Boomtown Demo Day
Myonic, Emrys, BeVisible, Lifestyle Connect, InnaMed, adJelly, cliexa, DMI, Mimi and WageKick spent the first part of their day with potential investors. The founders of each company pitched their ideas and accredited investors, vying for the opportunity to hear more and participate with these promising ventures, meticulously questioned them.
“The energy is different between Demo Day investor meetings during the day and team presentations for the public at night,” Shaw Lathrop, community director of Boomtown, said. “They have to be ‘on’ for investors, but for the public event, people cheer you on. It is nice for the teams to end their day on a high note.”
Friday evening the teams presented to the public. “Involving the Boulder community, investors and other entrepreneurs is a fundamental piece of what we do,” continued Lathrop. “People are pretty busy on Fridays in the summer, but we sold out with 1,000 people in the audience.” Lifestyle Connect kicked off the night and Myonic finished it with a standing ovation.
Innovative curriculum gets startups to Demo Day
Here at Boomtown, it is not just about getting through Demo Day, it is about the process and the learning that goes on to get there. Just like the startups who take part in our program, we are constantly innovating. We update curriculum, change the timeline during the three-month program and improve mentorships. No cohort experience is ever quite the same.
“We constantly look for opportunities to shift and change in the hopes of getting newer and better outcomes,” Erin Stadler, Boomtown program director, said. “By the end of a program we may have 50-100 opportunities.”
This summer session was a little different. Half of the teams focused on internet and mobile tech and the other half worked in healthtech. “The summer session included the second successful dedicated healthtech cohort in partnership with Colorado Permanente Medical Group (CPMG),” Tom Base, Boomtown’s managing director of healthtech, said. “Several of the companies had the opportunity to be mentored by CPMG physicians and other subject matter experts as well as explored product validation within the CPMG healthcare system.”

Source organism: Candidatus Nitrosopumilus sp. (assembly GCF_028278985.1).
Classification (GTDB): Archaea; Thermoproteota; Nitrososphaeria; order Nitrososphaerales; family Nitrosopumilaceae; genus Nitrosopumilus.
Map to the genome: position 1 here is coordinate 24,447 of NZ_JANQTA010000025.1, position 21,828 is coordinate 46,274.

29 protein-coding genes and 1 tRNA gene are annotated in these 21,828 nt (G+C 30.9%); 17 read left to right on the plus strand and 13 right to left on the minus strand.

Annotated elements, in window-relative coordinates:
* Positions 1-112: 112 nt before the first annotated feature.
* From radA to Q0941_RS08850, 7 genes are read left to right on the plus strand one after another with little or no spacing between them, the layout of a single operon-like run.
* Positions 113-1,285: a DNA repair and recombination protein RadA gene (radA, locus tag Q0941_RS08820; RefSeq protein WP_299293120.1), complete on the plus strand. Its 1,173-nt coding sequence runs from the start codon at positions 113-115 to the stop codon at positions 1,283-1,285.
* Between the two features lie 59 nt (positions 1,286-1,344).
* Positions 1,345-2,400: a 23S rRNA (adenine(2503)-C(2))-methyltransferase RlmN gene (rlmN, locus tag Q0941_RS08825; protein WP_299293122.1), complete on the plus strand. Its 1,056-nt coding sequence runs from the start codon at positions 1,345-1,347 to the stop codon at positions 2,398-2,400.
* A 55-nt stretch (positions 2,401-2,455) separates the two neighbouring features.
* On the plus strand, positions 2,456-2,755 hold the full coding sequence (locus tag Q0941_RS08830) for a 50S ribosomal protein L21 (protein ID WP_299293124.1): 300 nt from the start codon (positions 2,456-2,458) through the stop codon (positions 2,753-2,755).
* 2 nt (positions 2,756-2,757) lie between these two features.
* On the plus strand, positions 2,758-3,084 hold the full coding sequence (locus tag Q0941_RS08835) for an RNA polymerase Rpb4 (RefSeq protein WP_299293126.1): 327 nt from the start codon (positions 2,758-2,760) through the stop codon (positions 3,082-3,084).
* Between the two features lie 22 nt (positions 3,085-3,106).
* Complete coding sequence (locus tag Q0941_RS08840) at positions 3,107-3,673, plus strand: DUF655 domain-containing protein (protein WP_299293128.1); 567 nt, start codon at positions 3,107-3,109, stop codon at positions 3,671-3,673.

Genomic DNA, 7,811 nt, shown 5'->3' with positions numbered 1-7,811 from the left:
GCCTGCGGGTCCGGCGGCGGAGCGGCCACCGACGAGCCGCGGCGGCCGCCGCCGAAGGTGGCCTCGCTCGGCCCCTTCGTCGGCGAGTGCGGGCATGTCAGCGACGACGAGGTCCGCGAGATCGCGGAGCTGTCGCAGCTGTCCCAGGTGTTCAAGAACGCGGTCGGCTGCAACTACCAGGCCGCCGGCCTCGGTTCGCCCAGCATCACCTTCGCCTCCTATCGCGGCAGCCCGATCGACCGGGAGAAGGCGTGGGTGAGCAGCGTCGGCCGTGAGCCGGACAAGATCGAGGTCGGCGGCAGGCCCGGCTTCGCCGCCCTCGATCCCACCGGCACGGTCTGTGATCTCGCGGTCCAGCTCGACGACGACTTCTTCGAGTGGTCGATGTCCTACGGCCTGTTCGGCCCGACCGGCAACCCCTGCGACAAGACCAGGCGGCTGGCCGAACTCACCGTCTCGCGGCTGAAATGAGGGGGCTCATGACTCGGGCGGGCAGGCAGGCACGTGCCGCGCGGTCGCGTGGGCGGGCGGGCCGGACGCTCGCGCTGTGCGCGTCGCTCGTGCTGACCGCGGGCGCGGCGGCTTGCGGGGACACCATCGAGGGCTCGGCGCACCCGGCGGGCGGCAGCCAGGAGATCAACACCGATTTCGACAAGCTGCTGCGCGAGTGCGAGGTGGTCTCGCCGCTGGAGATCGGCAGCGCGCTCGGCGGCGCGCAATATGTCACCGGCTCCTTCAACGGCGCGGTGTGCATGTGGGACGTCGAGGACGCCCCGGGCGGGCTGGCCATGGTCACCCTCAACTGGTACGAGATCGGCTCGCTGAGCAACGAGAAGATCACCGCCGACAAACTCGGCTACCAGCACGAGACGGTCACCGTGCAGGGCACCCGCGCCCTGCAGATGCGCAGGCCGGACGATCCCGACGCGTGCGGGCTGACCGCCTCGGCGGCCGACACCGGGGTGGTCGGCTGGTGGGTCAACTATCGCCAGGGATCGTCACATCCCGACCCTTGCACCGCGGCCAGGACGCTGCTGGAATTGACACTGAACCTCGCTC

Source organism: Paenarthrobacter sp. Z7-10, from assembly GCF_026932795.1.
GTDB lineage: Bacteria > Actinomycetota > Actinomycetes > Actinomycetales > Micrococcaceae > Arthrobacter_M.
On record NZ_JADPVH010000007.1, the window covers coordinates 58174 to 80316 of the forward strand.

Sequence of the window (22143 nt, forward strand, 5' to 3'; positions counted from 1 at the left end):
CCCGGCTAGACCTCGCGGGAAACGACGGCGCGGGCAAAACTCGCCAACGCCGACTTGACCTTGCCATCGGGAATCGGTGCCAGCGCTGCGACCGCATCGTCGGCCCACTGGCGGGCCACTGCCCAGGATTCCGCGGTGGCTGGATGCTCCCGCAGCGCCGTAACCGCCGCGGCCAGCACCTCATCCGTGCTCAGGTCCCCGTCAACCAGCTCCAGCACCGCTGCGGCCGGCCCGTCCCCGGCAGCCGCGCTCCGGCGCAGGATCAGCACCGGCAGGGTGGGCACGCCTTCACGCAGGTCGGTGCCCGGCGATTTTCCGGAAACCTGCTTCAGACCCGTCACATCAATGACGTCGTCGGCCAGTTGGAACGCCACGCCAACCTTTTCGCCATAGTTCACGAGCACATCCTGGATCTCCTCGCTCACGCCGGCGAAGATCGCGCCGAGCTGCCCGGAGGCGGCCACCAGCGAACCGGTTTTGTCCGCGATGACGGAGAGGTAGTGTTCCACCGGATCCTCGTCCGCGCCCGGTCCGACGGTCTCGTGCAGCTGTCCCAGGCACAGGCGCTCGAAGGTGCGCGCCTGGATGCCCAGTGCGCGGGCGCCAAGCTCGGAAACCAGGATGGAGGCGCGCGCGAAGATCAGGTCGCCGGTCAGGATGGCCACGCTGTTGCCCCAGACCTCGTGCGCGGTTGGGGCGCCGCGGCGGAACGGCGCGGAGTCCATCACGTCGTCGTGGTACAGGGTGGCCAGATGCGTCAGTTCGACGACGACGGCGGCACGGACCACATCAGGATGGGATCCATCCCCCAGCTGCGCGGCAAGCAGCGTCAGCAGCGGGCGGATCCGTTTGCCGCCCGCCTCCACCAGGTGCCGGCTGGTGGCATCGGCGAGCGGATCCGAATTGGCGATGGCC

We also experimented on this cohort to see what worked and what didn’t. One experiment this year looked at the timing of bringing in certain concepts, like financial modeling.
“If their heads are overwhelmed with other topics, important ideas and approaches can be forgotten or missed,” Stadler said. “We watched the timing of the lessons carefully. As a result, we accelerated this last group by actually waiting and allowing other lessons to settle.”
Other small experiments included how we facilitated mentor introductions; we cut the process down and got more mentors involved. “It wasn’t just about timing and efficiency, it was about how it felt to our teams and mentor community,” Stadler said. By listening to the previous group of mentors, we implemented these changes in time for the summer cohort.
Preparing for the fall cohort
Boomtown innovations are underway for the fall cohort starting in September. “I’m pairing with a few amazing groups of mentors to get them hands-on with program outcomes in their area of expertise,” Stadler said.
Right now our leadership is combing through applications. With three programs each year, Boomtown gets about 1,000 applications. Only 30 startups are chosen all year, which puts us at a 2-3 percent acceptance rate.
“We look for startups that may have less traction but have the raw ingredients for success,” Toby Krout, executive director of Boomtown said.
Over the next few weeks, we will choose the right startups with the right ideas and who are the right fit for us. We look forward to helping our entrepreneurs grow during the program and then let them #GoFromHere.